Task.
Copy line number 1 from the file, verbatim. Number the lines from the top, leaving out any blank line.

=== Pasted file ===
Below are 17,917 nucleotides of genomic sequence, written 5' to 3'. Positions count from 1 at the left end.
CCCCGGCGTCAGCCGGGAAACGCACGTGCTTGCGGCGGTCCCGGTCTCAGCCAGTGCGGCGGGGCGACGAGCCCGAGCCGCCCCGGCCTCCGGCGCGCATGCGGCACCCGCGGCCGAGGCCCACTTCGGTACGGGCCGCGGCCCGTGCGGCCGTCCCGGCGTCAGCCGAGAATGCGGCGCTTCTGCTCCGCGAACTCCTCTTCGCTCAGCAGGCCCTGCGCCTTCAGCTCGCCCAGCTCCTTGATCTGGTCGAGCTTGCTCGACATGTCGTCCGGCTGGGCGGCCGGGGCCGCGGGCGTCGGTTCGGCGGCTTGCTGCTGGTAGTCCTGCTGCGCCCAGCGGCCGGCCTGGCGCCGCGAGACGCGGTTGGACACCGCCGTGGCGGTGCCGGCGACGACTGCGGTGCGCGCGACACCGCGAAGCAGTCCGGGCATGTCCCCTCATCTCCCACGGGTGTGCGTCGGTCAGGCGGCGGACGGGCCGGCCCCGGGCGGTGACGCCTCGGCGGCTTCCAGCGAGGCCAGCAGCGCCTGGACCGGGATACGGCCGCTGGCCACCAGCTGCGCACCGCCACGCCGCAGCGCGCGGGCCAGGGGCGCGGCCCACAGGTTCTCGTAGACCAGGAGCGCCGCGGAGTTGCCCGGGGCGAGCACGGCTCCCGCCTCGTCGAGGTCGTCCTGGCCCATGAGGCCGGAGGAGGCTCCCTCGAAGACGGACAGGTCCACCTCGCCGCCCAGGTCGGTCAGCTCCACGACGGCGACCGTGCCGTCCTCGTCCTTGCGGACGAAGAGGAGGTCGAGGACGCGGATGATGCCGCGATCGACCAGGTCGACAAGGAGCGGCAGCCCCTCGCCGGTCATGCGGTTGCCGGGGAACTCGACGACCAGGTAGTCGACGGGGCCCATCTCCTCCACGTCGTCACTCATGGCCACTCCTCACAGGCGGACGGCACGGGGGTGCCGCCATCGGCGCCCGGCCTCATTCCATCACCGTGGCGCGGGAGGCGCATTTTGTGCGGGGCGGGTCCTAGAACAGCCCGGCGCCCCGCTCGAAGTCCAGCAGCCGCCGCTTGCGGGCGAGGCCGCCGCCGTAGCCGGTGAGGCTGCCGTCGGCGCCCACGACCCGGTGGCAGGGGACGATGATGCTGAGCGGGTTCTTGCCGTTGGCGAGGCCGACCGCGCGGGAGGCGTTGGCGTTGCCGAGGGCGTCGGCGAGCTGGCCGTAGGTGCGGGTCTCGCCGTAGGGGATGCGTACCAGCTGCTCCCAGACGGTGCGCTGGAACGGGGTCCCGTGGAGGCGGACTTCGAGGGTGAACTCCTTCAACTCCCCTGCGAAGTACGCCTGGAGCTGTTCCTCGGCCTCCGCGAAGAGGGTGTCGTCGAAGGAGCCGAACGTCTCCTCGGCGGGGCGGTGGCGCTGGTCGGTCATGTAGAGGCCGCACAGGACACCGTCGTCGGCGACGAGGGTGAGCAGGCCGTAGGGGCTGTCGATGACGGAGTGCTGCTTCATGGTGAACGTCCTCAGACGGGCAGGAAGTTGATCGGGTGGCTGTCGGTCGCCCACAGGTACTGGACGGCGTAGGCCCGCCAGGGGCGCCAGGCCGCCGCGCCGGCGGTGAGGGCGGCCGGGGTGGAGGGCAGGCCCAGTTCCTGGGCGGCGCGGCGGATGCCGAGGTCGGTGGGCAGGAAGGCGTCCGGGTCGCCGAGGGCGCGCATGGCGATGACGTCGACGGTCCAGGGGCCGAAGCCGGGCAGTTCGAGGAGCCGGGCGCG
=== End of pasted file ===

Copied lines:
Below are 17,917 nucleotides of genomic sequence, written 5' to 3'. Positions count from 1 at the left end.